At This Military Base, A Haven for the Endangered Least Bell’s Vireo

Release Date:

SOUTHERN CALIFORNIA – It may not be the most intuitive place for an endangered species to recover, but the staff of the U.S. Marine Corps Base Camp Pendleton have worked hard to protect habitat for the least Bell’s vireo (Vireo bellii pusillus).

USGS researcher holds an endangered least Bell's vireo

USGS researcher holds an endangered least Bell’s vireo marked with a brightly-colored ID tag. (Credit: Barbara Kus, USGS. Public domain.)

The project has been a collaborative effort between biologists from the USGS Western Ecological Research Center (WERC), the U.S. Fish and Wildlife Service, and the U.S. Marine Corps.

Watch a Marine Corps video on this exciting project.

The least Bell’s vireo was once common throughout its range extending from California to northern Baja California, Mexico. However, brood parasitism by the brown-headed cowbird, in which a female cowbird lays her eggs in the nests of other species, and other threats caused least Bell’s vireo numbers to decline significantly. By the time it was listed under the Endangered Species Act in 1986, scientists estimated that only 300 breeding pairs remained in California.

Since then, the Marine Corps has worked closely with WERC’s Dr. Barbara Kus and team to identify and conserve important habitats for the least Bell’s vireo. In 2017, the number of breeding pairs at Camp Pendleton was six times what it was before the listing.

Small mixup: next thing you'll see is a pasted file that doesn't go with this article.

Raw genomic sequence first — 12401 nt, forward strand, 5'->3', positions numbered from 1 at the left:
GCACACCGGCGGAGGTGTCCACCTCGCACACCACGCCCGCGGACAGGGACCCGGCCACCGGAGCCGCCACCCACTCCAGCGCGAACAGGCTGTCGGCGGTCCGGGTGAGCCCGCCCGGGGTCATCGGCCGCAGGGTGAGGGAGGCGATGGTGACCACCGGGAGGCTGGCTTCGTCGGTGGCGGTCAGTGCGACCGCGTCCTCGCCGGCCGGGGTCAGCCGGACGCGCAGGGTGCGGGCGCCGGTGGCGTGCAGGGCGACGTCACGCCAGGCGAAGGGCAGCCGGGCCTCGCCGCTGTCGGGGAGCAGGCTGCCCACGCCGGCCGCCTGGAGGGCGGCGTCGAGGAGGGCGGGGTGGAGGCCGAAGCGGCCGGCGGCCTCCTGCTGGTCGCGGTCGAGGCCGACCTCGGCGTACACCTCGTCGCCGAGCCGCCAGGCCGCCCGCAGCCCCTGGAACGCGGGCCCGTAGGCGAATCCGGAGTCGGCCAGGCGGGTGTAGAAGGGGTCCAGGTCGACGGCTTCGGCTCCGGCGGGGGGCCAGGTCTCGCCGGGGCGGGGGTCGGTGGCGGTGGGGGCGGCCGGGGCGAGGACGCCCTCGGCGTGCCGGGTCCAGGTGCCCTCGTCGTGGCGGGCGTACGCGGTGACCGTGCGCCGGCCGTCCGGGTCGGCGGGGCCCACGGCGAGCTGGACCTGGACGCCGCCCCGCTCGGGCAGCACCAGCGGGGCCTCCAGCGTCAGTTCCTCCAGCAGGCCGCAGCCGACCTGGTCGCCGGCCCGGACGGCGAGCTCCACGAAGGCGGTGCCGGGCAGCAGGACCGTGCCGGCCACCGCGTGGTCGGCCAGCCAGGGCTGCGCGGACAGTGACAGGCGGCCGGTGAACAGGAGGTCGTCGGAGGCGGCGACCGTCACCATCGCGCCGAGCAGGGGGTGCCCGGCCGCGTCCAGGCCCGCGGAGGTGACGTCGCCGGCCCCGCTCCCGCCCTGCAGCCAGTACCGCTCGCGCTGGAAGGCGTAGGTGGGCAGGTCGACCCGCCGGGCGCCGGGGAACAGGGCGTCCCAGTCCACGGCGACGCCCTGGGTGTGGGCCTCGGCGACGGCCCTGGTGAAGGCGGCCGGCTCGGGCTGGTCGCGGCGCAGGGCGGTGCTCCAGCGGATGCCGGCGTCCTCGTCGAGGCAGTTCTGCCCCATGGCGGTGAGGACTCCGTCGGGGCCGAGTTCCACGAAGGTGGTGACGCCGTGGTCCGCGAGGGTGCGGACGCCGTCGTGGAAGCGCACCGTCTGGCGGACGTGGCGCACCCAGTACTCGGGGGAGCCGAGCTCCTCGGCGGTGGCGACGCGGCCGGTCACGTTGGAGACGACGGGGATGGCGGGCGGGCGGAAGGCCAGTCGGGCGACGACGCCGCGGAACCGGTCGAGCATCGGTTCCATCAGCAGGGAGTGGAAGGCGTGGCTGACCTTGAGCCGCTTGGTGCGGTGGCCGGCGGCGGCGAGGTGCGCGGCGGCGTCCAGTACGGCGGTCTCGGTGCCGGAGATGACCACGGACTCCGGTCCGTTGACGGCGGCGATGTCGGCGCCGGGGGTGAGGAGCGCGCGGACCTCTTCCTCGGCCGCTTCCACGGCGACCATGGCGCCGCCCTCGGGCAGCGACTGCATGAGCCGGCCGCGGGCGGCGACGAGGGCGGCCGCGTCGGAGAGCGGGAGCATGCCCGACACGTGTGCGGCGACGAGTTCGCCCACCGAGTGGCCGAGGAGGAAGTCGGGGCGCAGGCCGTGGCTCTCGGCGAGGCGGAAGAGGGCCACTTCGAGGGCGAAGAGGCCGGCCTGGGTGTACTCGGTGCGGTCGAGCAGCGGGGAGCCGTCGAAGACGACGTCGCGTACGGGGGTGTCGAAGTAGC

Dr. Kus and colleagues are studying the genetics, distribution, ecology, and demography of the least Bell’s vireo from southern California to Baja California. Learn more about how their findings are guiding the recovery of this endangered bird on our website.

Lisa Allen and Colin Lee

Colin Lee, wildlife biologist with the Marine Corps Base Camp Pendleton Game Warden’s Office, and Lisa Allen, wildlife biologist with the U.S. Geological Survey, discuss conservation methods while searching for an endangered species of bird, the Least Bell’s Vireo, at the Santa Margarita river on Camp Pendleton, Calif. May 16, 2018.  (U.S. Marine Corps photo by Lance Cpl. Drake Nickels)

Lisa Allen with LBV hatchling

Lisa Allen, wildlife biologist with the U.S. Geological Survey, attaches a serialized band on a Least Bell’s Vireo hatchling at the Santa Margarita river on Camp Pendleton, Calif. The Least Bells Vireo travels south during the winter months. Biologists use the golden bands to identify the survival rate of the returning birds the following year. (U.S. Marine Corps photo by Lance Cpl. Drake Nickels)

Colin Lee (Marine Corps) searches for the Least Bell's Vireo

Colin Lee, wildlife biologist with the Marine Corps Base Camp Pendleton Game Warden’s Office, searches for the endangered Least Bell’s Vireo at the Santa Margarita River on Camp Pendleton, Calif., May 16 2018. (U.S. Marine Corps photo by Lance Cpl. Drake Nickels/Released)

 

Related Content

Filter Total Items: 1
Date published: October 30, 2017
Status: Active

Population Structure and Demography of the Least Bell’s Vireo and Southwestern Willow Flycatcher and Use of Restored Riparian Habitat

Riparian woodlands are highly productive ecosystems that support a disproportionately high fraction of regional biodiversity. They are also one of the most endangered terrestrial systems in temperate North America, and have been reduced to just 5% of their former extent in California and throughout the American southwest. These losses have been accompanied by steep declines in numerous plant...

Contacts: Barbara Kus